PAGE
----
Suzi: Thanks for letting us catch up with you at home. I’m so glad we did – this view is amazing.
David: Yes, even our architect commented on how lucky we were to have a nearly 360-degree view of the area, taking in Mount Buninyong and Mount Warrenheip and the undulating countryside.
S: Well, I’m very impressed with your garden. I never imagined it would be so massive.
D: Yes, it’s 80 acres all up on the Navigators site and over at Dunnstown, we have our sheds and more acres that are better for growing in the summer. That’s at our old place.
S: My fingers are hurting just thinking about the weeding and picking you guys must do.
D: We have three full-time pickers and two part-time, but my lovely wife Lisa is the queen of the weeding.
I think Lisa could be the queen of all I survey. As no man could possibly do all of this alone – planting seedlings, harvesting, farmers’ markets every weekend, three growing kids (Charlie, six, Gus, eight, and Amber, 10), three dogs and a kitty, and dinner on the table seven nights a week. I’m nominating Lisa as super mum of the century.
S: How long have you been at Navigators?
D: Four years and, before that, 15 in Dunnstown. We moved here from Somerville. My father and grandfather were both organic veg growers – it’s in the blood.
S: Demand-wise, how much has changed since your dad’s days?
D: The demand for produce hasn’t changed much, perhaps a bit bigger, but there are a lot more suppliers.
S: I would think the price would therefore be cheaper. Is there some sort of consumer watchdog?
D: No, not really. The growers sell to the wholesalers at a good price, but once the product hits the supermarkets and other upmarket suppliers, they can charge whatever they like.
S: Well, poo (organic fertiliser) to them. Everyone should be hitting the farmers’ markets anyway. Your stall is one of my favs. I’m seduced by the colors of your heirloom vegie varieties, the purple, yellow and orange carrots, the white and red swirly beetroot, and the turban pumpkins. Where do you buy your seeds?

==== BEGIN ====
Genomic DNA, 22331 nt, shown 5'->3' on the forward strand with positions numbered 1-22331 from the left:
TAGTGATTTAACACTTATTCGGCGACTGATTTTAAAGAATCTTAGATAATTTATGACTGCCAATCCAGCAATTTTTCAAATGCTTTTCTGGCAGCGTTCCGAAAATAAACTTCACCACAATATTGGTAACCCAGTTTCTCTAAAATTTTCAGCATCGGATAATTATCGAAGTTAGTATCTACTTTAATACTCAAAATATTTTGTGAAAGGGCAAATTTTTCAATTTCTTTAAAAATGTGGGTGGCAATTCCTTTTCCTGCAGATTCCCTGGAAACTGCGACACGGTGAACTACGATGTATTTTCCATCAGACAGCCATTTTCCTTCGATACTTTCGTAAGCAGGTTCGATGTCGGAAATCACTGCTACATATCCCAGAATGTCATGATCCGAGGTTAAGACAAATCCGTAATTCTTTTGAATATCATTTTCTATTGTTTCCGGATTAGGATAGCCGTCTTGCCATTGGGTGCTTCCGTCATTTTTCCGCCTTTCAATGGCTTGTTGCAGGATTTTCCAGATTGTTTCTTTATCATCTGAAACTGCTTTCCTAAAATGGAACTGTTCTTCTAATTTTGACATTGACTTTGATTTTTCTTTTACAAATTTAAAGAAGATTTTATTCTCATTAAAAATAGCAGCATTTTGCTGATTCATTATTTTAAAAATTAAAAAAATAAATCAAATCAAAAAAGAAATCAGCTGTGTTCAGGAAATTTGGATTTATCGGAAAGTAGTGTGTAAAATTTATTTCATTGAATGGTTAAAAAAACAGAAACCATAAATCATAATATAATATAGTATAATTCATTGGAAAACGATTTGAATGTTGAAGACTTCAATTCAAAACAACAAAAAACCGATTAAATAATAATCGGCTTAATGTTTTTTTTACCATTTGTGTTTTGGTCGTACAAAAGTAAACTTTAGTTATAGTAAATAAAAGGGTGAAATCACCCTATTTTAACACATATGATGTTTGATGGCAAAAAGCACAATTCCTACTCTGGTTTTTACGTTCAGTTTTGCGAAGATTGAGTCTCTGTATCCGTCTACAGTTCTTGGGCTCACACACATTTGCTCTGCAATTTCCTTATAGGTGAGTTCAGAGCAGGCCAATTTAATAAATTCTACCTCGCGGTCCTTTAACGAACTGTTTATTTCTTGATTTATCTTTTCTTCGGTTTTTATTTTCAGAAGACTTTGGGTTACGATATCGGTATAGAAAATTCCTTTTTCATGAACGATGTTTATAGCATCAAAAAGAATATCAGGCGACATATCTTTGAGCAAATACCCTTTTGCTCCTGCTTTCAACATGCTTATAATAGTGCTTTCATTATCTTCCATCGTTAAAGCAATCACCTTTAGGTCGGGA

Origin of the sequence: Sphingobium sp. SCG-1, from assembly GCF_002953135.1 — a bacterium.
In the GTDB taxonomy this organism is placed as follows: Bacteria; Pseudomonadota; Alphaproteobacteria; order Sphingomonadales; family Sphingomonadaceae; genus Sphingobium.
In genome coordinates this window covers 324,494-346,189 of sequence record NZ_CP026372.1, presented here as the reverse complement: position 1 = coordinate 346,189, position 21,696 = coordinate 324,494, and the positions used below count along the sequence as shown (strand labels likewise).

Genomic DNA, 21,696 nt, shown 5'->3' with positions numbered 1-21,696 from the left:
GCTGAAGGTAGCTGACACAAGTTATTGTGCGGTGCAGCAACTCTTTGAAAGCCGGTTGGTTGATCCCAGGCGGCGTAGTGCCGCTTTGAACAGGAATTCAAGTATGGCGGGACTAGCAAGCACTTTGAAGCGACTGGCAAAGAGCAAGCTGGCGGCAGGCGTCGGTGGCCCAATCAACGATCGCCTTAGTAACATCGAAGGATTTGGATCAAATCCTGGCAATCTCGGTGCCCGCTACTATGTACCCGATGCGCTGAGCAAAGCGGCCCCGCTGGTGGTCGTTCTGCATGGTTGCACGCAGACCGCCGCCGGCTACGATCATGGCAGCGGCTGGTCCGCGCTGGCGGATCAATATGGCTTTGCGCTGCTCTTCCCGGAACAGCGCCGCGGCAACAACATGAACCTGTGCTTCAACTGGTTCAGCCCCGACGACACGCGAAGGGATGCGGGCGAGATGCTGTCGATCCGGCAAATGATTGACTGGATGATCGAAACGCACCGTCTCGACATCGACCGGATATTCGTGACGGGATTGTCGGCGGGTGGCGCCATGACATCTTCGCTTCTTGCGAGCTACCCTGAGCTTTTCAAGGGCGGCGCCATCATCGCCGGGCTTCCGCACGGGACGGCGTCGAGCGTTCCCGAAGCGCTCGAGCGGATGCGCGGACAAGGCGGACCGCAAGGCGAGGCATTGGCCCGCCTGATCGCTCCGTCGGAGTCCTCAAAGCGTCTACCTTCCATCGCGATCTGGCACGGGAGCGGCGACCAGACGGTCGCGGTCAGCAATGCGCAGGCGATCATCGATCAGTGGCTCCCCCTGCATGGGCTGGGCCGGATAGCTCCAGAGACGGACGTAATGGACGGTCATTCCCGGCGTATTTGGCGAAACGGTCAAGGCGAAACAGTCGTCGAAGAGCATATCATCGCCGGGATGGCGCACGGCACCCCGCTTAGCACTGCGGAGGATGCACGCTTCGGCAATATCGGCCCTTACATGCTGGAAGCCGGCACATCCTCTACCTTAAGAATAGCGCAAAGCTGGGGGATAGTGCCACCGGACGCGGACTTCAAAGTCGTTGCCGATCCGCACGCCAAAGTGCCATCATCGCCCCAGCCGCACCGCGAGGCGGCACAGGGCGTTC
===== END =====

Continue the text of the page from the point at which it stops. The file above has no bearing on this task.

D: We buy from The Diggers Club at St Erth and from a company in Melbourne called Fairbanks.
S: Is the soil here as good as Dunnstown?
D: Yes, I think it’s the best in the area and improving all the time. We crop rotate with green muir, a grass that is ploughed back into the soil. We feed the earth with organic fertilisers and blood and bone.
S: What is the process in which the land is certified as organic?
D: First you apply to the ACO (Australian Certified Organic). They come and test the soil and look for things like DDT. They also test the pH of the soil – it should be neutral 7. For us, it was not a long process. The soil here is very clean so we had one year’s grace, one year in conversion and, on the third year, our certification was complete.
S: Is there organic police who stalk your property (I’m imagining a little hobbit hiding in the parsnips)?
David: Yes, the ACO send out a team every year to audit and do soil samples.
S: How are chemicals removed from the soil?
D: A lot of chemicals in soil are chlorine-based. Ultraviolet light breaks them down, so by turning the soil over and exposing it to light, the chemicals will deteriorate over time. Some farmland can take 10 or more years to achieve certification.
S: I see you guys go to 17 regional farmers’ markets a month. What’s your favourite thing to bring home?
D: We love everything. At the end of the day, all the stallholders have a barter system and we swap things like jams, olives, olive oil, breads – it’s all great.
Check out Spring Creek Organics on Facebook and find out where you can get into some of David and Lisa’s amazing winter produce like parsnips, celeriac, swede, kale and the best broccoli by a country mile.